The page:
So calcium in the blood is carried in two different ways.
First of all it can be carried by proteins like albumin that’s the most common way it’s carried
and there are other proteins that can bind and carry calcium as well.
That’s not our most important consideration for calcium however.
It’s the free ion that is the unbound form of calcium in our bloodstream that your doctor measures
to determine the level of calcium that you have and if that’s the proper amount.
Is the uptake of calcium by cells that occurs through calcium pumps that gives us the calcium that we have
but calcium is something that cells are very, very careful with -- calcium ions are used in signaling,
calcium can cause muscular contraction and a variety of things,
so cells have to be careful how much calcium they take up
and when they do take it up they tend to gobble it up and hold it inside of proteins.
Another way that cells protect themselves from the effects of calcium are to sequester the calcium
in an organelle known as the endoplasmic reticulum in normal cells or in the sarcoplasmic reticulum of muscle cells.
Another way that calcium can be stored is by being bound to a protein called calmodulin.
In calmodulin is a way of telling other proteins that, hey, I've got this signal that calcium is here
and that communicates to those proteins that they need to take action.
Now the ionized calcium is regulated by vitamin D and that’s what we're gonna focus on here.
Another protein that’s very important in this process in fact more important
than vitamin D is parathyroid hormone or PTH as I will call it here.
A third protein that’s involved is calcitonin and I'm gonna show a scheme whereby this regulation now occurs.
So vitamin D happens in our body or in our blood gets there by the calcium being absorbed from our diet by the cells in our gut.
PTH and calcitonin balance the ionized calcium by controlling different processes in the bone and in the kidney.
And finally, bodily calcium is stored in bones.
Now we think of bones as very important for giving us arms and legs and so forth and they are very important for that process.
But a second function of bones that’s critical for the body is to serve as a reserve of calcium for the rest of the body.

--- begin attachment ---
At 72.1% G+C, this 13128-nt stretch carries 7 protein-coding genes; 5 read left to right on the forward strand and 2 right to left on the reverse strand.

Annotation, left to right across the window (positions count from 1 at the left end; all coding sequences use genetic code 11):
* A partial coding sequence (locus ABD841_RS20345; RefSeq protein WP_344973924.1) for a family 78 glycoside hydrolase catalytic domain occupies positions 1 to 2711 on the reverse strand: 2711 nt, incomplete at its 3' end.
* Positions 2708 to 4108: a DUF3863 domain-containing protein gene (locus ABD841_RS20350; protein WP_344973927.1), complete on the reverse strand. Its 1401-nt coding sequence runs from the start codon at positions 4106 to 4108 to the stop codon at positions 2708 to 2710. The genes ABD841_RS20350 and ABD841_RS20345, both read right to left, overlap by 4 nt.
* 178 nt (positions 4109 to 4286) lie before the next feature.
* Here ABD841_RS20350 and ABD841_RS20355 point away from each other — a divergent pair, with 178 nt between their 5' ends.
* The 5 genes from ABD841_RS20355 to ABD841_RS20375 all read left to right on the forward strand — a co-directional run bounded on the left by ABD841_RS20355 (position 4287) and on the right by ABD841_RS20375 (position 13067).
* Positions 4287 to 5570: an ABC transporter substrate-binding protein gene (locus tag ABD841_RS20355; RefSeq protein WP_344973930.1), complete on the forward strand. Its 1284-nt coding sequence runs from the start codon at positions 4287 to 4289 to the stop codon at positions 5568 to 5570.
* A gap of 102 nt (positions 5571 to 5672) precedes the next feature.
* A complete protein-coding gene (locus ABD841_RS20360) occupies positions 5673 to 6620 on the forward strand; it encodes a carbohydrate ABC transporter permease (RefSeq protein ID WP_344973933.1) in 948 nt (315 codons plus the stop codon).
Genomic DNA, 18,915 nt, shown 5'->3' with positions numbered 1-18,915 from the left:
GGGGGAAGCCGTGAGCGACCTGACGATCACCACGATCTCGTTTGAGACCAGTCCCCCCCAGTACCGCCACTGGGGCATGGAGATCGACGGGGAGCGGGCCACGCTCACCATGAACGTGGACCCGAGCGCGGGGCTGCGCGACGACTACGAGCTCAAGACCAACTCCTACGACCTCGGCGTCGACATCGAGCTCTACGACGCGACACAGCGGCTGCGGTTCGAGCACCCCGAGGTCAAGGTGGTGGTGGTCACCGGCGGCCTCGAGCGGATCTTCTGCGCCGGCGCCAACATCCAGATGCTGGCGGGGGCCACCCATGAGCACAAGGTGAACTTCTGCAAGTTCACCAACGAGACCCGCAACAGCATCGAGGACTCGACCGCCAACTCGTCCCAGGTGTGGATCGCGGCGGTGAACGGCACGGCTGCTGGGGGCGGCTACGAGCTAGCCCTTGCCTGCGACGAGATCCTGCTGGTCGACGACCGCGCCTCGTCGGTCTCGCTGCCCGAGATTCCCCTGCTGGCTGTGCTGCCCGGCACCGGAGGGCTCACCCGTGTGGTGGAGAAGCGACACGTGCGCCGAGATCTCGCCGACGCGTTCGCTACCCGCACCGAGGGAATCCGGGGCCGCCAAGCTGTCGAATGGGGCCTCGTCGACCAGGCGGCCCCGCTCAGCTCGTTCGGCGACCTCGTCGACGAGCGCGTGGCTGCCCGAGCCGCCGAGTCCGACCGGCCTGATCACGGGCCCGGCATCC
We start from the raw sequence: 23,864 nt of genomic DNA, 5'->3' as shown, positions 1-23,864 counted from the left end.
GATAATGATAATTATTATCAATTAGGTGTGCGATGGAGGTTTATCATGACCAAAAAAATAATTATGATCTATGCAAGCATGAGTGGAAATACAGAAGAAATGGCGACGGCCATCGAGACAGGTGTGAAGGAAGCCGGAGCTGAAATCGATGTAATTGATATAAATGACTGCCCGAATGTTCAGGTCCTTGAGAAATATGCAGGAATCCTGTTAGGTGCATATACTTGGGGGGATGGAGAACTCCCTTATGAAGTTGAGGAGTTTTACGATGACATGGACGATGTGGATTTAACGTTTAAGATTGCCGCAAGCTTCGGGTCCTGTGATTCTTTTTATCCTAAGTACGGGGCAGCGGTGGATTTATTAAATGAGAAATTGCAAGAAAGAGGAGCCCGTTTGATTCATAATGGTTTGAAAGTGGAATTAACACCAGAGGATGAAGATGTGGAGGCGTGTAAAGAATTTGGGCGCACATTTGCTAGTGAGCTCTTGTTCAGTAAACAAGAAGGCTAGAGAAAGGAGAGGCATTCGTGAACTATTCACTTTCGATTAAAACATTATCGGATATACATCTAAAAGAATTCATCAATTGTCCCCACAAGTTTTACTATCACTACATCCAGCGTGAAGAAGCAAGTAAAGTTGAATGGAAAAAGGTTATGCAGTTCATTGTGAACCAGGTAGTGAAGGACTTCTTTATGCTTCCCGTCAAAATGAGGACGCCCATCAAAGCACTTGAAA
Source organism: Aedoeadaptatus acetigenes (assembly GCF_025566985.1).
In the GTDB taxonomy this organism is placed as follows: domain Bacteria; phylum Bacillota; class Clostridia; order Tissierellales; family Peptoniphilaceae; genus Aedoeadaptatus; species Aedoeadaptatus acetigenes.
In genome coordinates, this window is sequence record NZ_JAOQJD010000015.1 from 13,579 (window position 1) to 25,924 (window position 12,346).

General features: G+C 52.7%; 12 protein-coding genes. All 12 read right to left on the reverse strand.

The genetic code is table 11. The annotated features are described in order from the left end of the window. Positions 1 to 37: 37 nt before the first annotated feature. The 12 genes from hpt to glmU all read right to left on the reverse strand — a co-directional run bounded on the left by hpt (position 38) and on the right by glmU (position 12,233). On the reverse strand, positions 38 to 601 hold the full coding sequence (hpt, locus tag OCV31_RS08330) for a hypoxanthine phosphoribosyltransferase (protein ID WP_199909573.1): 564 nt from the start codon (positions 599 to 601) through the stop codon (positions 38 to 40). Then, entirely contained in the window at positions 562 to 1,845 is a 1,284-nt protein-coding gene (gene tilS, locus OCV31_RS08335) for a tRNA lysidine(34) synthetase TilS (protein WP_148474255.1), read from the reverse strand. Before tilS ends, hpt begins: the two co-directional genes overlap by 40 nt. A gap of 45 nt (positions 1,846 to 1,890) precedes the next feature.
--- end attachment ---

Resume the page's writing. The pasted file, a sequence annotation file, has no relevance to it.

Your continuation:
Now calcium as I said has many functions in the body and it’s very carefully controlled by cells.
First of all, the bones hold about 99% of the calcium in the body.
About a kilogram in the body is the amount of calcium that we have that we walk around with everyday.
Calcium is involved in the process of signaling, telling cells to do something or telling cells not to do something.
Calcium is the impetus for muscular contraction.
Muscle cells noticed throughout the contraction process when calcium stores are released inside of them.
We’ve already seen how calcium affects the visual process by the closing of the calcium gates to stop the calcium concentration
from accumulating inside the eye that lower calcium concentration stops the neurotransmitter release
and tells the brain that the eye detected light.
And last, calcium is important for the process of blood clotting.
Without calcium’s involvement in blood clotting, blood clotting will not occur.
Now let’s look at that actual absorption process that happens in getting calcium from our diet into our blood stream.
I've shown on the screen here a depiction of the intestinal lumen that is the inner part of our intestines on the left,
an intestinal cell that is in the middle, and the blood supply that’s on the right.
So let’s follow the movement of calcium ions through these individual units.
So we eat a meal that has dietary calcium, it appears in the lumen of our intestine as you can see here.
Specialized calcium pumps move the calcium into the intestinal cell as shown here.
Now calcium is a problem because we don’t wanna have too much calcium or this intestinal cell is gonna have difficulties as well.
So the intestinal cell uses a protein called calbindin. Specifically this form of calbindin is called calbindin D9k.
Calbindin D9k quickly grabs those calcium ions and takes them to the endoplasmic reticulum.
Now this helps the sequestration that is to keep the calcium from activating processes in the rest of the cell.
The endoplasmic reticulum then moves to the basal membrane on the other side of the cell to deposit those calcium ions
so they can be pumped out into the blood stream as happens right here.
So the calcium in the bloodstream then gets there from the intestinal cells
and as the amount of free calcium that’s there that is important for our body,
remember that calcium is also bound to albumin as it travels through the body.
The rate limiting step in this overall process is the amount of calbindin that is available to bind to the calcium ions.
The amount of calbindin that’s there is regulated by the level of vitamin D
and we’ll see that the level of vitamin D is ultimately controlled by the protein known as PTH.
Now calbindins are actually families of calcium binding proteins.
There are several different calbindins and they appear to be unrelated to each other
but each have the important features that they have what are called EF-hands.
Now EF-hands are common structural features we see in proteins that bind the calcium and they literally have the structure of a hand.
The calcium ions fitting in the palm of the hand as I describe it here.
Some proteins can have multiple EF-hands and therefore bind to multiple calcium ions.
The proteins as they said are not closely related to each other except for that calcium binding portion.
The level of calbindin gene expression as I noted earlier is thought to be controlled by calcitriol,
the form of active vitamin D that we've seen so controlling the level of calcitriol helps us to control the amount of calbindin
that’s made and the amount of calbindin that’s made will determine how much calcium is actually absorbed from our food.